When I first began listening to Porchpuddles, the last record from Dylan Shearer, I could tell that something special was brewing in his craft. Now, a few years later, we come to Garagearray, and I don’t even have the words to describe what he’s accomplished. It’s an album so special at every turn that you’re not likely to hear anything of this sort this year.
“Time to Go” opens Garagearray with a piano ballad with Shearer’s deep vocal tones draped all across it. What’s interesting to me is that despite the structure of the song appearing quite traditionally, there’s a twist to his approach. Where others before him would simply press forward, and continue the song as normal, Dylan slows things to a crawl on various occasions, encouraging listeners to hang on every note. The melody he creates at 2:57 is so special that it’s possibly my favorite moment in music this year. Then he brings in “Meadow Mines” to offer another intimate performance for listeners. The recording is done in a manner that allows you to hear the buzz of the strings in the mics, while Dylan performs with his forlorn angelic voice. Ugh. That voice.
While I typically identify with clarity in the vocals, there’s something enchanting about the way Dylan Shearer sings. Take the track, “Garagearray Lookout,” where his vocals hold the track together. When he sings, he seems to connect melodies together, rather than worry about proper enunciation. It brings about an emotion that can’t easily be described, but suffice it to say, you’ll be sucked into every whispy note. Another such example can be found in “Everyone Accept You” where it sounds as if the vocals were meant merely as an instrument, almost harmonically mumbled in the distance. It might not be for everyone, but it works for my ears.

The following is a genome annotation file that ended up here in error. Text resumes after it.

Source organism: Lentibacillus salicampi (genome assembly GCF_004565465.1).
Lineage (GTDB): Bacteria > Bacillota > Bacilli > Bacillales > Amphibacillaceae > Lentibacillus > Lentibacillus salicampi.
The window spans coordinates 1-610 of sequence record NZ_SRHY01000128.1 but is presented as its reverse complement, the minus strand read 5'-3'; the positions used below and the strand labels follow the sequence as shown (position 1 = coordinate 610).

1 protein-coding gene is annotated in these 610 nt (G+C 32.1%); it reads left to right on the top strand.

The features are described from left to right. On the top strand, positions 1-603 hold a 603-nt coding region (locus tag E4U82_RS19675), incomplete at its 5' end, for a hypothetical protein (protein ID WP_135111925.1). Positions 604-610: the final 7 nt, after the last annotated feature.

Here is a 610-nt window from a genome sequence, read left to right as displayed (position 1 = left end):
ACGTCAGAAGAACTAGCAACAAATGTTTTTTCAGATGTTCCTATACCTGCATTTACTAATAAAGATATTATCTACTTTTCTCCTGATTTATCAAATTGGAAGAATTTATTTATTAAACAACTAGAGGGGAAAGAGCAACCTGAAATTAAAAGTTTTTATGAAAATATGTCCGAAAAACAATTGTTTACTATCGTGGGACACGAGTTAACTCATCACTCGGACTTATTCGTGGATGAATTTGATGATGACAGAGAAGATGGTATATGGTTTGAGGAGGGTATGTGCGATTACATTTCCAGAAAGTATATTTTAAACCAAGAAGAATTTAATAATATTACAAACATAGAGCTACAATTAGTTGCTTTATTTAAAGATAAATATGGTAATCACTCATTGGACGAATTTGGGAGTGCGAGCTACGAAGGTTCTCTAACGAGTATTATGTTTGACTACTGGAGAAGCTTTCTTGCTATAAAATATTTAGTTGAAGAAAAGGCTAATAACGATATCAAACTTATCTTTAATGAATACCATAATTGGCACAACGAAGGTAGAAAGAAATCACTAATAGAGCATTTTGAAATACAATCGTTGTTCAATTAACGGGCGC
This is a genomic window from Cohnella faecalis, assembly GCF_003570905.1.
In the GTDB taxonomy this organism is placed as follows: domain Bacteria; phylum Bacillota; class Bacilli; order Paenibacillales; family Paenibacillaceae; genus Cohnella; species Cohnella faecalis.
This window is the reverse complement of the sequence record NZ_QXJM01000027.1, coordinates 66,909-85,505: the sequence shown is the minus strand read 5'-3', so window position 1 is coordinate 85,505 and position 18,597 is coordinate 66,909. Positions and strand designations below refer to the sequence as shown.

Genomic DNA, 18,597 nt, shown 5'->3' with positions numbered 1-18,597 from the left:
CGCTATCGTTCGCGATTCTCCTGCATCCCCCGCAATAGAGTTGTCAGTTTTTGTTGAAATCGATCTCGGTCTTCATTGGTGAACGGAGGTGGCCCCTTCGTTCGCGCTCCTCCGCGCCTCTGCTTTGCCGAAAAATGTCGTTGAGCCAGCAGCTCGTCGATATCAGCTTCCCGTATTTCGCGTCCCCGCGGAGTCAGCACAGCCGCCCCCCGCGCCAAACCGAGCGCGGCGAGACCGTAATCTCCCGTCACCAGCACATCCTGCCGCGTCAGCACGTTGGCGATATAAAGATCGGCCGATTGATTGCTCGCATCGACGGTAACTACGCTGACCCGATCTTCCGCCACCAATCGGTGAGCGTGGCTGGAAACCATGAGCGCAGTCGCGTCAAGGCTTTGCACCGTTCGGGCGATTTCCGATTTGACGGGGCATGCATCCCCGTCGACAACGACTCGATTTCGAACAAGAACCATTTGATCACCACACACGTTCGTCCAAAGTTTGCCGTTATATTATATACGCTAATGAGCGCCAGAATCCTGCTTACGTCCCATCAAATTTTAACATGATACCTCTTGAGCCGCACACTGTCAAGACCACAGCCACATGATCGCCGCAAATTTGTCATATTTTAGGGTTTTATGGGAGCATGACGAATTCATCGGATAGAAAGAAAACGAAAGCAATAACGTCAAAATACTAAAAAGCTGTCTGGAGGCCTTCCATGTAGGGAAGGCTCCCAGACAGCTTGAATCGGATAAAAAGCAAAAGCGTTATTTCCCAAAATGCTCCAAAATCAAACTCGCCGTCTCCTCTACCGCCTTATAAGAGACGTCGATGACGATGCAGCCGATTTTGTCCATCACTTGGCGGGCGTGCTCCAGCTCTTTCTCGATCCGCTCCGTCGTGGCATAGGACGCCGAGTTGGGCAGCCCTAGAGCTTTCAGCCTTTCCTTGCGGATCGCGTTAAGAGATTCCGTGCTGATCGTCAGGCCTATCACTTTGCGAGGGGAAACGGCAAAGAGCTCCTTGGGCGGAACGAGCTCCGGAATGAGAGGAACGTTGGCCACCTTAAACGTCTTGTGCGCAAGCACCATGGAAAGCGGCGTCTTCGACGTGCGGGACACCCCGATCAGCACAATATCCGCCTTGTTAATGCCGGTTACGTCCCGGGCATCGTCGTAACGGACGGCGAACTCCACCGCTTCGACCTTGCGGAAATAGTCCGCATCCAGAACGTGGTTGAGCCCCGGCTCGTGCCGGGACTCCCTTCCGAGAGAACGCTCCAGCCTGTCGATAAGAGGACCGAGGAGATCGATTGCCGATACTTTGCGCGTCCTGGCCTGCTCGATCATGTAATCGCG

I think one of the possible detractors on Garagearray might be that as a listener, you’re asked to completely immerse yourself in listening to the record. You can’t haphazardly skip through songs; each track has something unique to offer the listener. You’ll probably waiver back and forth over your favorite, as I have, but you simply don’t want to skip ahead. If you have the dedication, then you’ll find pop masterpieces in wait during the latter half of the album. “Before You Know It (Its Over)” is a six minute adventure of rising and falling melodies, carefully designed to follow the careful guitar work and additional musical accents. Shearer follows it up with another spectacular piano-laced ballad, “Barely by the Waterslide.” There’s a guitar sliding throughout too, running parallel to the pitch Dylan’s created with his voice; I’m sorry, but moments like this just don’t exist often enough. It then comes to a sublime end with “Tough on Grease (Carillon),” which might be the most pop-centric song on the album, if we’re to listen to the suggestions from the guitar.
The current musical climate often curates music that’s disposable. You listen, you love, you discard. But, if you’re looking for a record that’s worth sinking your teeth into for the duration of a lifetime, then I couldn’t think of a better piece of work than Garragearray. The musical stylings are current, yet timeless. The structure and progression of each song is dynamic, yet far from ordinary. Dylan Shearer, simply put, is at the top of his game, and that only makes you better by listening to it.
The album is available now from Castelface/Empty Cellar Records.